Contrary to rumors (and certain people’s hopes, I’m sure!), I have not disappeared, died or been abducted by aliens. I have been busy working my job as a commercial laying hen vet, being surprisingly busy with poultry welfare projects, changing lifestyle (amicable divorce, dating, now re-engaged), raising kids, etc, etc. I know, nobody cares about that stuff. The other thing that many of you MIGHT care about is that I have started a relationship (not part of the dating fiasco…..professional relationship) with a staggeringly competent vet who has built a career doing small animal, exotic, and avian medicine. We bumped into each other on the opposite sides of an animal welfare investigation of a backyard flock. Neither one of us needed to be “right”, and worked together to solve the problems, help the owner and get the birds into a better situation.

Giving ILT vaccine via eyedrop to a Polish pullet

After the investigation, Nickey was telling me about HER backyard flock, and the lack of information readily available for backyard poultry, and the impossibility of getting/providing vaccines for small groups of birds. One thing led to another, and we got talking about both our opportunities, abilities and knowledge. She was competent and confident in all the aspects of individual bird care….surgeries, diagnostics, work-ups and hospitalization. I know disease transmission, vaccines, biosecurity, behaviour, nutrition and post-mortem examination. My new fiance made me watch some romantic movie and somebody said “you complete me….” as sappy music played (I might not have been watching closely). It was sort of like that with Nickey.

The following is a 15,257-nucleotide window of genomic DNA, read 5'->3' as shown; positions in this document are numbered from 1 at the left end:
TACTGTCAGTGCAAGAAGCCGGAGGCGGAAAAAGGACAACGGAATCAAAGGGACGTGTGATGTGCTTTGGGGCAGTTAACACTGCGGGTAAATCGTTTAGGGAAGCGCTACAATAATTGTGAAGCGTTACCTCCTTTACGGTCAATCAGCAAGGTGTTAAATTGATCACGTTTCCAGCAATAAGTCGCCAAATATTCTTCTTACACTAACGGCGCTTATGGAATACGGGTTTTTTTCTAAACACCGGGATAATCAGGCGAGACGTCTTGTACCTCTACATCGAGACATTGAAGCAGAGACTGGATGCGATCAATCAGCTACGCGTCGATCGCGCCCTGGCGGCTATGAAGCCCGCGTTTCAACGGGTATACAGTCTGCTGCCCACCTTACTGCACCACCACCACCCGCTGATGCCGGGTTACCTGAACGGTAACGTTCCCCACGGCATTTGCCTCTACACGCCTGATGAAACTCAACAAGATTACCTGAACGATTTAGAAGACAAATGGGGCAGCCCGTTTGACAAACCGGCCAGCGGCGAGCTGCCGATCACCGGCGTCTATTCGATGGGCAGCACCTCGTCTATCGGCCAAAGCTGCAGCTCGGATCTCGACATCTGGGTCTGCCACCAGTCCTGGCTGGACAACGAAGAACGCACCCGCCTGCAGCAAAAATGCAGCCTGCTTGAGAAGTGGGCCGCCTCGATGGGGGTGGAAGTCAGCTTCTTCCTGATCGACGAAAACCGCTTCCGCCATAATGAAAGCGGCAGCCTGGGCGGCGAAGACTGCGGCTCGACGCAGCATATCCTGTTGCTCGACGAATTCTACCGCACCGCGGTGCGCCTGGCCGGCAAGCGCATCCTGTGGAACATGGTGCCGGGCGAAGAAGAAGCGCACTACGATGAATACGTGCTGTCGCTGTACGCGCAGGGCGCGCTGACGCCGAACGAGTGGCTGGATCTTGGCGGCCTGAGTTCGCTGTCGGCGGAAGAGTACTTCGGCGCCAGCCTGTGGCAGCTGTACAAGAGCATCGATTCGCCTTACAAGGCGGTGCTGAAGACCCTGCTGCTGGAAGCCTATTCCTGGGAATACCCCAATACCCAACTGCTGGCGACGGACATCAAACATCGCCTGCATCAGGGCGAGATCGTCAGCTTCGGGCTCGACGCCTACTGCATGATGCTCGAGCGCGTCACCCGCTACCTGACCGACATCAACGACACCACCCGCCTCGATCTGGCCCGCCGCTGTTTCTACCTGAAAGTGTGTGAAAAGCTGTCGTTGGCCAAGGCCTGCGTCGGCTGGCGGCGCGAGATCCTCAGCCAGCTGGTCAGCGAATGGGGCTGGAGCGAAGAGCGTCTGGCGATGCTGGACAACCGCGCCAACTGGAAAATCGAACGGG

Oral vaccines for a chick

So….long story short, we have found a way to provide vaccines, advice and medicine to backyard flocks. With all this exposure to small flocks, I am facing a TON of questions about backyard chickens that I am actually surprised are not more easy to answer. So, I thought I would resuscitate the blog with a bit of a new focus on backyard hens. I will still try to explain and expose what commercial farms are like, and may rant about other things occasionally, but will use this as a space to try to explain some of the misconceptions out there about backyard flocks.

Hope you guys come along for the ride.

Mike the Chicken Vet